Down these mean streets smelling of borsht

Best book I’ve read lately: Michael Chabon’s The Yiddish Policemen’s Union.  There can’t be many detective stories that have also won the Hugo, to say nothing of passing as high literature, whatever that is.

It falls in the sf category by virtue of being set in an alternate history.  Harold Ickes, Roosevelt’s secretary of the Interior, actually proposed in 1938 to resettle European Jews in Alaska.  Chabon imagines what would have happened if the proposal had passed and two or three million Jews had taken up Ickes’s offer (and Israel failed).  The story also comes out of an essay in which Chabon confronted a Yiddish phrasebook– the same one I quoted here— boggling at the idea of a nation or region somewhere in which touristic life could be conducted entirely in Yiddish.

Perhaps this should have been done by writing in Yiddish; Chabon settles for the next best thing– English slightly flavored by Yiddish:

“Look at the head on that sheygets, the thing has its own atmosphere,” Landsman says.  “Thing has ice caps.”

“Indeed the man has a very big head.”

The setting is itself, perhaps, the hero of the book, and Chabon lavishes considerable attention on making it real– a strange mix of Eastern European Jewry, Alaskan pines, Tlingits, and American noir.  (For exploring a milieu, you can hardly do better than a mystery, which gives you a chance to show off everything from the slums to the honchos.)  The only sf book I know that has as convincing an alternate history, in fact, is Kingsley Amis’s The Alteration.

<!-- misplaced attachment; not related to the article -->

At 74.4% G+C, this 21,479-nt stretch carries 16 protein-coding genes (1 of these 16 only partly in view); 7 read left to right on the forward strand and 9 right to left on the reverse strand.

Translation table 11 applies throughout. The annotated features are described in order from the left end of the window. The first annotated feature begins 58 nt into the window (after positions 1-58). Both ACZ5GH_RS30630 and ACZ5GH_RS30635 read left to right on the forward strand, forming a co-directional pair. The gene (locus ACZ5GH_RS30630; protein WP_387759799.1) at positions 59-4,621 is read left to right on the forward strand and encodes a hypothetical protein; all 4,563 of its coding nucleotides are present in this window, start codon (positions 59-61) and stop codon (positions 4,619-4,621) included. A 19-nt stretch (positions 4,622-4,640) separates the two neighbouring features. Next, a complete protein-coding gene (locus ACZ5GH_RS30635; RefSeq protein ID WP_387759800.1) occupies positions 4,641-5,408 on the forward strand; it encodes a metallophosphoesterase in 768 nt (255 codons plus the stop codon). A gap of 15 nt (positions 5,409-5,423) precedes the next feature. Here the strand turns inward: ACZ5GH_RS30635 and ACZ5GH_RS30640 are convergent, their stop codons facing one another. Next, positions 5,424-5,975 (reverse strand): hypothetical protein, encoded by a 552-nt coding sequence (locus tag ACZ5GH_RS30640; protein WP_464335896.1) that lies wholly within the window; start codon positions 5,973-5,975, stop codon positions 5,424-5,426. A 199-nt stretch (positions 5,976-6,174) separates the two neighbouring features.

There are moments of depth and poignancy, but also a quirky humor– very Jewish, you could say; few people are better at using humor just when things are darkest.

My one quibble would be with a part of the resolution… some very nasty villains are set up, and (avoiding spoilers here) they just don’t treat detective Landsman plausibly… these are not men who’d leave a loose end dangling.